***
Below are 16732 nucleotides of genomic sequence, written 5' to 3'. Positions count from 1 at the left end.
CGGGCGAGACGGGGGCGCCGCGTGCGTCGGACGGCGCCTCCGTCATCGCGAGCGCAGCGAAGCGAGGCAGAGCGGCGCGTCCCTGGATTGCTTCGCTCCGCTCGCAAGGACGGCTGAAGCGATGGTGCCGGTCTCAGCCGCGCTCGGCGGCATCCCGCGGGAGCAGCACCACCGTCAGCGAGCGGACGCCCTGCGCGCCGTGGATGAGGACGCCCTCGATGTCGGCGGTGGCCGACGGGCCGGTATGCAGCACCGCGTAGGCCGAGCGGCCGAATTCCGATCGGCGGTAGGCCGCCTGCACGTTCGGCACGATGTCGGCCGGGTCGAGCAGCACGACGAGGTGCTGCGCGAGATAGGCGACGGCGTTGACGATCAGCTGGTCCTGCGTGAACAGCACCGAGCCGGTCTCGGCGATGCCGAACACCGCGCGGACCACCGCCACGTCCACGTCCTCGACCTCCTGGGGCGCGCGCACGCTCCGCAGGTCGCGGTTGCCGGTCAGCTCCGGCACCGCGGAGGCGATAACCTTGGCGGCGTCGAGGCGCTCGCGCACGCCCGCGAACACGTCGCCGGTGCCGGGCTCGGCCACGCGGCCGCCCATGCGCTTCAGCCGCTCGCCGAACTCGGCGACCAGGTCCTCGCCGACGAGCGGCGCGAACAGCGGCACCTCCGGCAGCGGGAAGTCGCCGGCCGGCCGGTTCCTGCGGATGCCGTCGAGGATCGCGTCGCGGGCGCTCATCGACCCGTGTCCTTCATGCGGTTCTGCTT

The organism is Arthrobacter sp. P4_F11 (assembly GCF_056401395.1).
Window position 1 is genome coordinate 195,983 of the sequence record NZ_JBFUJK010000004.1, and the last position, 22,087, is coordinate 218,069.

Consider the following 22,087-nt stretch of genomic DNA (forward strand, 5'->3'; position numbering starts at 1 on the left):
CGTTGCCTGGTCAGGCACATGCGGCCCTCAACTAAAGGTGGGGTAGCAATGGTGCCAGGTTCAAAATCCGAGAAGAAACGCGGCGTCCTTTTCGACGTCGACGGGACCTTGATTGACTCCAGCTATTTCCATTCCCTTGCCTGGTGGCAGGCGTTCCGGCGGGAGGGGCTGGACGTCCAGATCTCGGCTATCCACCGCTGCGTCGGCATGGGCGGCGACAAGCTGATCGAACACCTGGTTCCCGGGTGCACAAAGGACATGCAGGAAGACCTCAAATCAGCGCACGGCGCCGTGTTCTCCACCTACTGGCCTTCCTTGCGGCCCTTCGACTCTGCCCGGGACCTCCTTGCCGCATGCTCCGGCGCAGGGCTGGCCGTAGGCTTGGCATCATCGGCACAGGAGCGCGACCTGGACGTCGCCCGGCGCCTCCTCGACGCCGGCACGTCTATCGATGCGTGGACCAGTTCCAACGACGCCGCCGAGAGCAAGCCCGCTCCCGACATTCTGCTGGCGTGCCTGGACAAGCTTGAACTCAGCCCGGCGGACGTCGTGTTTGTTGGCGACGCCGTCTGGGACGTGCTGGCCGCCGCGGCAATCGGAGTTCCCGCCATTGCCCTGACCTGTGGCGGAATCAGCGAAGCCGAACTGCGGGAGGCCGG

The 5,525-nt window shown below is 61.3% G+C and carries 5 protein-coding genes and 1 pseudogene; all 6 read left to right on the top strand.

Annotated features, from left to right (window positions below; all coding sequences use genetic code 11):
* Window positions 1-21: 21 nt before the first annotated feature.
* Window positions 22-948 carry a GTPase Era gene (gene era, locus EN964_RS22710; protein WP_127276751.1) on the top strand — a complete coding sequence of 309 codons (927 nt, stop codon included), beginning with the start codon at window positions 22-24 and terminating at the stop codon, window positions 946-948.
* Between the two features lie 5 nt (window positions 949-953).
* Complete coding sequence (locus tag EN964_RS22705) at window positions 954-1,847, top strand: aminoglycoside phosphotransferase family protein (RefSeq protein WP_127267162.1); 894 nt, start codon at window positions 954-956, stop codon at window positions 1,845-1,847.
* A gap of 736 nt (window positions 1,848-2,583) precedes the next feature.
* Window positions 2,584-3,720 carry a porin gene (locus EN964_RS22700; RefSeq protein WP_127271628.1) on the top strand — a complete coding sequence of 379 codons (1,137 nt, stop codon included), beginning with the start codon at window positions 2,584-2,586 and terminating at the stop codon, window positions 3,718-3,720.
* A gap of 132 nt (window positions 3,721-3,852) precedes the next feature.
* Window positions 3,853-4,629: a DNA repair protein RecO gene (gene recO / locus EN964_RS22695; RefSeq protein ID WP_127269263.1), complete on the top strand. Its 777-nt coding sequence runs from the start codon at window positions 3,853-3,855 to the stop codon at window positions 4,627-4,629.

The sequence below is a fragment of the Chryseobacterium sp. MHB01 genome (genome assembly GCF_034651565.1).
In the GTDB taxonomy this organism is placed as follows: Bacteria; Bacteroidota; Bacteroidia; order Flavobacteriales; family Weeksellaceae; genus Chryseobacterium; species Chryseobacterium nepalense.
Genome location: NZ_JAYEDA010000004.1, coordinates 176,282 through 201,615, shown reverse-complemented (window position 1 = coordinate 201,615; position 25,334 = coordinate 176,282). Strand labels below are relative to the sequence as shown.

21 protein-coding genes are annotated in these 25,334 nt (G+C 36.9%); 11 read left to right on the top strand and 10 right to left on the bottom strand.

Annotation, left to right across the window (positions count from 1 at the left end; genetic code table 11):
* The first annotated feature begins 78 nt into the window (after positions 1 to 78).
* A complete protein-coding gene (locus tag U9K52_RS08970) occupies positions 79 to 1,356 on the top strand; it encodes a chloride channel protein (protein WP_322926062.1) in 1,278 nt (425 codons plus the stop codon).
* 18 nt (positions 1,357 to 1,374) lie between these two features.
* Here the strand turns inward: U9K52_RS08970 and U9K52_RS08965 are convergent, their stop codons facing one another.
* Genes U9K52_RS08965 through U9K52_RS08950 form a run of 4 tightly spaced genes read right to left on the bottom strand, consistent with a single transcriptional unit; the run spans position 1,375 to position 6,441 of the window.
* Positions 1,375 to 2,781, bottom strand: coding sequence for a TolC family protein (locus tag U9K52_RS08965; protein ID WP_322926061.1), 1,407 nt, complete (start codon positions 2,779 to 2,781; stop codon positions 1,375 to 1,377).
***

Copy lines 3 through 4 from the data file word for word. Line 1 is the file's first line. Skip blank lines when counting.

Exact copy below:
The organism is Arthrobacter sp. P4_F11 (assembly GCF_056401395.1).
Window position 1 is genome coordinate 195,983 of the sequence record NZ_JBFUJK010000004.1, and the last position, 22,087, is coordinate 218,069.